Why Switch Out Your Toothbrush?

You know that good oral hygiene involves proper tools: floss, toothpaste, and a toothbrush. When you run out of floss and toothpaste, you purchase new supplies. But did you know that you need to buy a new toothbrush every so often too?

A toothbrush will withstand the pressure of scrubbing against your teeth, but it cannot function effectively forever. To ensure you maintain appropriate preventative dental care you will need to buy a new toothbrush on a regular basis. Read on to learn why dentists ask their patients to routinely replace their toothbrushes.

Why Switch Out Your Toothbrush?

What Happens to Your Toothbrush Over Time?

The firm bristles of a toothbrush are designed to scrub plaque, tartar, and surface stains from your teeth. Though durable, the bristles will wear down and fray over time, which will render them less effective at cleaning your teeth.

Toothbrushes will also collect germs and bacteria from both your mouth and the surrounding area where you store them. Though you rinse your brush before and after your oral hygiene routine, this exposure will still leave your toothbrush vulnerable, and it will inevitably deteriorate as the weeks pass.

Storing it in a closed container will breed bacteria and mold, worsening the problem. You will therefore need to prepare to buy a new toothbrush after a few months of usage.

How Often Should You Buy a New Toothbrush?

Dentists usually recommend that you purchase a new manual or traditional toothbrush every three or four months. During this time, the bristles will wear down and become less able to clean your smile the way that you need.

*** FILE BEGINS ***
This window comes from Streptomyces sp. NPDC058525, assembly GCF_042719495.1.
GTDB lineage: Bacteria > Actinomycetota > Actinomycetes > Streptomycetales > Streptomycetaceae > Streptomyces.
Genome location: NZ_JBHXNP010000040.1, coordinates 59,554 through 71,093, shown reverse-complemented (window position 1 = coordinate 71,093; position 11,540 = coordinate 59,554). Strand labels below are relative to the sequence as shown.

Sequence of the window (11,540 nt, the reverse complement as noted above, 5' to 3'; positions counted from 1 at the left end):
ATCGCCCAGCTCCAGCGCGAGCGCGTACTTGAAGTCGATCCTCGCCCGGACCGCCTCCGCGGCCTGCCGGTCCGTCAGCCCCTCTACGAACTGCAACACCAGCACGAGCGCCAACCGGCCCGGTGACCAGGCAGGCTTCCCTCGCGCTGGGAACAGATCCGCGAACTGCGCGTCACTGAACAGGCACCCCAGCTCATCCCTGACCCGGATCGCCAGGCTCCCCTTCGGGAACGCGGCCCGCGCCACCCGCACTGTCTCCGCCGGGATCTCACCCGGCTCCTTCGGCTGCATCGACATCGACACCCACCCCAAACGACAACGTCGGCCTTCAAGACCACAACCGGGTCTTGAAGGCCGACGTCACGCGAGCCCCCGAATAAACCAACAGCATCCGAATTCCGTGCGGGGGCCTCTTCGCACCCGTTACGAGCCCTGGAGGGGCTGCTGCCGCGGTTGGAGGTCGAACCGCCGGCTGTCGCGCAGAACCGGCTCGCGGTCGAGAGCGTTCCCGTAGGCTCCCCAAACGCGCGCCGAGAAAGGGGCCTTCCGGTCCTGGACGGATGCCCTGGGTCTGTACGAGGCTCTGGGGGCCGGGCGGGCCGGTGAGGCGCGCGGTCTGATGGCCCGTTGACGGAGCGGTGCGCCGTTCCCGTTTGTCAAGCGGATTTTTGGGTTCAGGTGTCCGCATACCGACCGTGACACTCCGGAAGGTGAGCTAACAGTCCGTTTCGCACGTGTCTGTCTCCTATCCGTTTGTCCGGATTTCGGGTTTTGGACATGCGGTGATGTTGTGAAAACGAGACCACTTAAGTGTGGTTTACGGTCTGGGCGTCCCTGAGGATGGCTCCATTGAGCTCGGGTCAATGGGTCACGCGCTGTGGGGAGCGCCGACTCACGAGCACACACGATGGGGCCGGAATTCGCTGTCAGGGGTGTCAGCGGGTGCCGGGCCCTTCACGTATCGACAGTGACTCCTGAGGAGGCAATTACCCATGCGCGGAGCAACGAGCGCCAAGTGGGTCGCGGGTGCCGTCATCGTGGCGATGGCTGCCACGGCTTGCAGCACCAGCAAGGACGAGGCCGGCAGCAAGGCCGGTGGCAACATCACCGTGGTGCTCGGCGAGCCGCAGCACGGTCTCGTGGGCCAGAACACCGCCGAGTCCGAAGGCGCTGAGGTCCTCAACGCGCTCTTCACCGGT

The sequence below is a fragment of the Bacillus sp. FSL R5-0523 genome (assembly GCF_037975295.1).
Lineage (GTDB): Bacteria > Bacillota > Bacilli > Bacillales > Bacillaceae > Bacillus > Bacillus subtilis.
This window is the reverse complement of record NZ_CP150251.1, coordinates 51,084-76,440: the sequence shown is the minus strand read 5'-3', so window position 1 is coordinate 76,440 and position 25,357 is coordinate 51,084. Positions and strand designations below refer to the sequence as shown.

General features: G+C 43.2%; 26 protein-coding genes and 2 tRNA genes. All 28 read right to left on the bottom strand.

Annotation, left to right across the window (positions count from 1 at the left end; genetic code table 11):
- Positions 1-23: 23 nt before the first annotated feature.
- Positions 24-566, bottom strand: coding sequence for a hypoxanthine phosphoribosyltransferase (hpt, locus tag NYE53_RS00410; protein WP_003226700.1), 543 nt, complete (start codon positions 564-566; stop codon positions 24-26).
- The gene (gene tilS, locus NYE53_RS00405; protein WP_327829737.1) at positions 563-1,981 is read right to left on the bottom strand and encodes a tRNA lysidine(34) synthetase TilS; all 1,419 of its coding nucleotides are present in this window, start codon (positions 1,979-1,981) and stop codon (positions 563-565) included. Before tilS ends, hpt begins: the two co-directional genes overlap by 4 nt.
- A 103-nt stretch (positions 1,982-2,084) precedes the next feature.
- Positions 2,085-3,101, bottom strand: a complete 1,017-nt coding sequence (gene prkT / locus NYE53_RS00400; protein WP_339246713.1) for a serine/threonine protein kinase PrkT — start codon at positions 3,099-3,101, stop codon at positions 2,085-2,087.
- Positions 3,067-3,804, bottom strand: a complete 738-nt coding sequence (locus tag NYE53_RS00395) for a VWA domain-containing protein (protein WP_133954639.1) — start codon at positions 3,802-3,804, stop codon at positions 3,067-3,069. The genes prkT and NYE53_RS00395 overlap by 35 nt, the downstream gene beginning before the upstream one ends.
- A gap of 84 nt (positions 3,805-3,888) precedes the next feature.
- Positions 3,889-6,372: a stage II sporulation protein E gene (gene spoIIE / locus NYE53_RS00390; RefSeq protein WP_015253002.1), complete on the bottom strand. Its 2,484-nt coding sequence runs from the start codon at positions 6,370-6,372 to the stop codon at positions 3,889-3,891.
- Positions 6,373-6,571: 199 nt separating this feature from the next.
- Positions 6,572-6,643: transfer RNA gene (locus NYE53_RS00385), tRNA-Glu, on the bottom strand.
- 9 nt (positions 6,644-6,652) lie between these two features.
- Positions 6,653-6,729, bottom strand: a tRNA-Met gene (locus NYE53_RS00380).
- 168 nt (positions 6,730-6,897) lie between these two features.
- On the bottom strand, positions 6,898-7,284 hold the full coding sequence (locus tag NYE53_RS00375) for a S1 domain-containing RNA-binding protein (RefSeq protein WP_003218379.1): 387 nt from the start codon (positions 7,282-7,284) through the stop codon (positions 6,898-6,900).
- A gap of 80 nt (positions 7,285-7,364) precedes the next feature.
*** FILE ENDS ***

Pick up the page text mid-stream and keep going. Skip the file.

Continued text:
If you see the bristles fraying before this time, you should replace the toothbrush sooner. An electric toothbrush has shorter bristles and will likely need more frequent replacements of its head. Usually, you will need a new electric toothbrush head every 12 weeks or so.

Sometimes, you will need to replace a toothbrush due to situational reasons. For instance, if you or someone you live with contracted a contagious illness, you may want to throw out the toothbrushes in the house to lower the risk of spreading the disease. You should also toss the toothbrush and get a new one if you know that someone else has used it.

What Happens If You Use an Old Toothbrush?

If you use a toothbrush for longer than four months, you might not be removing enough plaque and tartar from your smile. If these residues linger, they can eat away at your tooth enamel, putting you at risk of cavities and other dental threats. While a dentist can treat a cavity with a dental filling, you should preserve the natural structure of your smile as much as possible.

When you cannot properly clean your teeth, the appearance of your smile may also suffer. You might notice stains forming on your teeth or their color might dull or grow yellow. Ensure your smile looks and feels its best by using appropriate tools for oral hygiene.